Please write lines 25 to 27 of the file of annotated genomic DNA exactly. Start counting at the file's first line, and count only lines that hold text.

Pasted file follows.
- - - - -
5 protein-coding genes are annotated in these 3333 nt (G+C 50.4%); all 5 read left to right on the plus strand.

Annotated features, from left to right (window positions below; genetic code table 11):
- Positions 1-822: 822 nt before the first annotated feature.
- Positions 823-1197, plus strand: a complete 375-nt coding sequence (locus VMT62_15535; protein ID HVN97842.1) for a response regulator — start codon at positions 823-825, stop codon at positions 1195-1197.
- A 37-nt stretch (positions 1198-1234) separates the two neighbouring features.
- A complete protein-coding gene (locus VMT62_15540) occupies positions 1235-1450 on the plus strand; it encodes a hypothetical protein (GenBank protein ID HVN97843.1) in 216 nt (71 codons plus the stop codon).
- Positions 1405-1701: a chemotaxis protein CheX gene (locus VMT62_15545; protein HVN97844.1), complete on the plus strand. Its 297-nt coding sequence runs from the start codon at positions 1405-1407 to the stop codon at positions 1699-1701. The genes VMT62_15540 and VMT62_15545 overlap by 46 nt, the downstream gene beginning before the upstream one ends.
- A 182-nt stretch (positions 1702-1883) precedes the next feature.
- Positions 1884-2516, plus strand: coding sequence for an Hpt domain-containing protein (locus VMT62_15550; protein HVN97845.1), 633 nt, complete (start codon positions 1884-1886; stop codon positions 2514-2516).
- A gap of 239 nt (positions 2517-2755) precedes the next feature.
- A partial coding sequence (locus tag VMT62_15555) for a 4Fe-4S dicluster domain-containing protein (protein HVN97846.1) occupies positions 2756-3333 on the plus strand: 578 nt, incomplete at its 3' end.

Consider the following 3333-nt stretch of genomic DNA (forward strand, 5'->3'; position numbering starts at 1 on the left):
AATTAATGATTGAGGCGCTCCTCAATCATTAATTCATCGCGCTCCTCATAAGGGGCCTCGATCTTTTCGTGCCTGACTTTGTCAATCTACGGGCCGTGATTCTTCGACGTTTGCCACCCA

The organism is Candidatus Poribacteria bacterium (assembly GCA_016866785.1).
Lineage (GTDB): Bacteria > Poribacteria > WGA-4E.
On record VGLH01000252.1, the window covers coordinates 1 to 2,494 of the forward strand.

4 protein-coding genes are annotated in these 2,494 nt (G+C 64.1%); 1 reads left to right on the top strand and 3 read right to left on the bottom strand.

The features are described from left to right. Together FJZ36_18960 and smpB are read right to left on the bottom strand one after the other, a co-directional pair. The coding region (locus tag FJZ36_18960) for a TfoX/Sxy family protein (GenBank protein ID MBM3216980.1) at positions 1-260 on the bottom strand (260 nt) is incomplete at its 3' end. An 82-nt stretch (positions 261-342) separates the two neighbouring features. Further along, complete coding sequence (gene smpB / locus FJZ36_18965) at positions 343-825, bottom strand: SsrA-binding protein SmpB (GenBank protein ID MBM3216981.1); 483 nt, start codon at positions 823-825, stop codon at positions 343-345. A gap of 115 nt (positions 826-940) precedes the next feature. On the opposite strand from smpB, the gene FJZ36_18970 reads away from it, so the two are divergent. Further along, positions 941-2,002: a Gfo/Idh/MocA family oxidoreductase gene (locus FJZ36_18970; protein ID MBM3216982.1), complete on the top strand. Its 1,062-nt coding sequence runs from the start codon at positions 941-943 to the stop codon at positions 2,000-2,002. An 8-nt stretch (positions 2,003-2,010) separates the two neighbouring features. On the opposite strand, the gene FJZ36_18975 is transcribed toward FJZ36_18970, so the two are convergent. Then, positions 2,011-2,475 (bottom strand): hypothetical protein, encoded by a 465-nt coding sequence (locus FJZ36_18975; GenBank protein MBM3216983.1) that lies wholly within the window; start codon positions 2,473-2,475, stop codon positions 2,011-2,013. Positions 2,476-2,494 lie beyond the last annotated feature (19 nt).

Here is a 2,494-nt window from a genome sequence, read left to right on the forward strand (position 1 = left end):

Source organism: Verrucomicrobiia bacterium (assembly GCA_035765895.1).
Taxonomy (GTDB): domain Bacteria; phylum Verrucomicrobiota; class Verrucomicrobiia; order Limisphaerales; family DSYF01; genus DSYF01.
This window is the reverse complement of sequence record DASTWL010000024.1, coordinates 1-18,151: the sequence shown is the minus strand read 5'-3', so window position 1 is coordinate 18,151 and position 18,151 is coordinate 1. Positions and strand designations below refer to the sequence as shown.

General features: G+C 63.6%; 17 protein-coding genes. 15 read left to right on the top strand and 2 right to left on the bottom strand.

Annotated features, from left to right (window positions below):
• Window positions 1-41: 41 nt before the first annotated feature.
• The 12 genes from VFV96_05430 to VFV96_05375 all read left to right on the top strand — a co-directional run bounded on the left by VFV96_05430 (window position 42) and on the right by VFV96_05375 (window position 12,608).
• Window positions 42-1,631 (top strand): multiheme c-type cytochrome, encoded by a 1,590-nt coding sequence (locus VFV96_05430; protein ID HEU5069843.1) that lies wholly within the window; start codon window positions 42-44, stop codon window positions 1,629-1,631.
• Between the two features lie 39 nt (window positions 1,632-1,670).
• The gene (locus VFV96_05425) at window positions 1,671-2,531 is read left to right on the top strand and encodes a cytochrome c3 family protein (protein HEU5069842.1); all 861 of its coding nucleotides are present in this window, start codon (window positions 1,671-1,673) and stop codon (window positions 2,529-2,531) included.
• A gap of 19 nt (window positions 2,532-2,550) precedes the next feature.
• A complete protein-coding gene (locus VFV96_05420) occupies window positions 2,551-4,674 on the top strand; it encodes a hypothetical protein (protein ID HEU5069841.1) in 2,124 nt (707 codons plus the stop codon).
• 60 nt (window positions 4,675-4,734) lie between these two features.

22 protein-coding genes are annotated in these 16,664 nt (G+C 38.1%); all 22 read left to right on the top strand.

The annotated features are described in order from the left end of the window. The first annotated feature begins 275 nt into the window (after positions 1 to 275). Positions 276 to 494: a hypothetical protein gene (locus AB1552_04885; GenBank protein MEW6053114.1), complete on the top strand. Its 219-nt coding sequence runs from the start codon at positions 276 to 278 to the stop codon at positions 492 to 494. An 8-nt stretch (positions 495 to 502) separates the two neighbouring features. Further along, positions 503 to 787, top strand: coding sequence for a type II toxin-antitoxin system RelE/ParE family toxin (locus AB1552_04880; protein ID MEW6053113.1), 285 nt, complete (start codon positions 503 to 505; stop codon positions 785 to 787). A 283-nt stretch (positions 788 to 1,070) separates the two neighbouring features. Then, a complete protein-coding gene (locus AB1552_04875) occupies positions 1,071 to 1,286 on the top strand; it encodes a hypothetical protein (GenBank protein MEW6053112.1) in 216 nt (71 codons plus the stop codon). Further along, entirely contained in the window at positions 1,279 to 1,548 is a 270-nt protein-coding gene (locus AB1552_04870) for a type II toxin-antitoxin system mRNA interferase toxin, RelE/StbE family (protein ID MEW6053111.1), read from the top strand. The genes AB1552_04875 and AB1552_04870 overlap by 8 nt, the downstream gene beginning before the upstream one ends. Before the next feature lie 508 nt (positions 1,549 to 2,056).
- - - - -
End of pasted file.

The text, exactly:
• Window positions 1-41: 41 nt before the first annotated feature.
• The 12 genes from VFV96_05430 to VFV96_05375 all read left to right on the top strand — a co-directional run bounded on the left by VFV96_05430 (window position 42) and on the right by VFV96_05375 (window position 12,608).
• Window positions 42-1,631 (top strand): multiheme c-type cytochrome, encoded by a 1,590-nt coding sequence (locus VFV96_05430; protein ID HEU5069843.1) that lies wholly within the window; start codon window positions 42-44, stop codon window positions 1,629-1,631.